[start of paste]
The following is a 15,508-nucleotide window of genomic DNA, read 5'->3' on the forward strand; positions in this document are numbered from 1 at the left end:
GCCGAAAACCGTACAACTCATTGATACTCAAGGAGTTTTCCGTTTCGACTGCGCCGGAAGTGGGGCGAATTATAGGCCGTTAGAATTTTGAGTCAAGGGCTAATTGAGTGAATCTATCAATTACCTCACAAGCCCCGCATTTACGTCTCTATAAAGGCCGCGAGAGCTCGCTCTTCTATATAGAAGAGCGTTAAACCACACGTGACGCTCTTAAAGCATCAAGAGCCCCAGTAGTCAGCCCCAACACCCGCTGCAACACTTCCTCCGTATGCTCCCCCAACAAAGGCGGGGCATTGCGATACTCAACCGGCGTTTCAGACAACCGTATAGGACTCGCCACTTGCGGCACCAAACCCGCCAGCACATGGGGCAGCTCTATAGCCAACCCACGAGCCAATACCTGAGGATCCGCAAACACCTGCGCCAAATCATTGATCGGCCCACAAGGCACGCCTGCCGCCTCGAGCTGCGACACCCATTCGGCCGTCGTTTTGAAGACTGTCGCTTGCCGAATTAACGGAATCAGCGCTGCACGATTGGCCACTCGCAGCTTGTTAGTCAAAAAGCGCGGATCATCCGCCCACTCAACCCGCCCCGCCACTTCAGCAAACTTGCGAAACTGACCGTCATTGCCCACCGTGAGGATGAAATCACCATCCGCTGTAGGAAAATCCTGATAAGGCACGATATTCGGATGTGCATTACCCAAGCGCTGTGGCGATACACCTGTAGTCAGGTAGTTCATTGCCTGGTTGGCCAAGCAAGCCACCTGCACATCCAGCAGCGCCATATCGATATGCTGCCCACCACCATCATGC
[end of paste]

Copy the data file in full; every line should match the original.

The following is a 15,508-nucleotide window of genomic DNA, read 5'->3' on the forward strand; positions in this document are numbered from 1 at the left end:
GCCGAAAACCGTACAACTCATTGATACTCAAGGAGTTTTCCGTTTCGACTGCGCCGGAAGTGGGGCGAATTATAGGCCGTTAGAATTTTGAGTCAAGGGCTAATTGAGTGAATCTATCAATTACCTCACAAGCCCCGCATTTACGTCTCTATAAAGGCCGCGAGAGCTCGCTCTTCTATATAGAAGAGCGTTAAACCACACGTGACGCTCTTAAAGCATCAAGAGCCCCAGTAGTCAGCCCCAACACCCGCTGCAACACTTCCTCCGTATGCTCCCCCAACAAAGGCGGGGCATTGCGATACTCAACCGGCGTTTCAGACAACCGTATAGGACTCGCCACTTGCGGCACCAAACCCGCCAGCACATGGGGCAGCTCTATAGCCAACCCACGAGCCAATACCTGAGGATCCGCAAACACCTGCGCCAAATCATTGATCGGCCCACAAGGCACGCCTGCCGCCTCGAGCTGCGACACCCATTCGGCCGTCGTTTTGAAGACTGTCGCTTGCCGAATTAACGGAATCAGCGCTGCACGATTGGCCACTCGCAGCTTGTTAGTCAAAAAGCGCGGATCATCCGCCCACTCAACCCGCCCCGCCACTTCAGCAAACTTGCGAAACTGACCGTCATTGCCCACCGTGAGGATGAAATCACCATCCGCTGTAGGAAAATCCTGATAAGGCACGATATTCGGATGTGCATTACCCAAGCGCTGTGGCGATACACCTGTAGTCAGGTAGTTCATTGCCTGGTTGGCCAAGCAAGCCACCTGCACATCCAGCAGCGCCATATCGATATGCTGCCCACCACCATCATGC